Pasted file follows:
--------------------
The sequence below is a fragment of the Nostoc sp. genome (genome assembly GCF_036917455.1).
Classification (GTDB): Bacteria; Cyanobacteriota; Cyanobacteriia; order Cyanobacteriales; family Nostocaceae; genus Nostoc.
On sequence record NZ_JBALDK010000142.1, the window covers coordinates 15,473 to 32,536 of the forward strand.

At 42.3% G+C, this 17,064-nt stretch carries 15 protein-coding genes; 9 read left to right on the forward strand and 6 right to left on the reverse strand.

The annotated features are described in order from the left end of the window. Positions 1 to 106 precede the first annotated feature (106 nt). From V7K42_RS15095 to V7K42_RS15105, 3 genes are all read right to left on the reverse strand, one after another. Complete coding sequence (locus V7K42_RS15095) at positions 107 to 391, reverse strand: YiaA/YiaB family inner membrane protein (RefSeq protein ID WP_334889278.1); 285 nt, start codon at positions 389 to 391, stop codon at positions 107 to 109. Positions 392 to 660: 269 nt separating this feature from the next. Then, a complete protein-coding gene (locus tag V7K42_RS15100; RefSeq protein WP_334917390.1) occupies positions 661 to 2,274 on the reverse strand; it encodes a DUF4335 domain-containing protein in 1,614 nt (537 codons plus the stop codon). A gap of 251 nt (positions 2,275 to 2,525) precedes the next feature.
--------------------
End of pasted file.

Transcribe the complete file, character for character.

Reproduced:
The sequence below is a fragment of the Nostoc sp. genome (genome assembly GCF_036917455.1).
Classification (GTDB): Bacteria; Cyanobacteriota; Cyanobacteriia; order Cyanobacteriales; family Nostocaceae; genus Nostoc.
On sequence record NZ_JBALDK010000142.1, the window covers coordinates 15,473 to 32,536 of the forward strand.

At 42.3% G+C, this 17,064-nt stretch carries 15 protein-coding genes; 9 read left to right on the forward strand and 6 right to left on the reverse strand.

The annotated features are described in order from the left end of the window. Positions 1 to 106 precede the first annotated feature (106 nt). From V7K42_RS15095 to V7K42_RS15105, 3 genes are all read right to left on the reverse strand, one after another. Complete coding sequence (locus V7K42_RS15095) at positions 107 to 391, reverse strand: YiaA/YiaB family inner membrane protein (RefSeq protein ID WP_334889278.1); 285 nt, start codon at positions 389 to 391, stop codon at positions 107 to 109. Positions 392 to 660: 269 nt separating this feature from the next. Then, a complete protein-coding gene (locus tag V7K42_RS15100; RefSeq protein WP_334917390.1) occupies positions 661 to 2,274 on the reverse strand; it encodes a DUF4335 domain-containing protein in 1,614 nt (537 codons plus the stop codon). A gap of 251 nt (positions 2,275 to 2,525) precedes the next feature.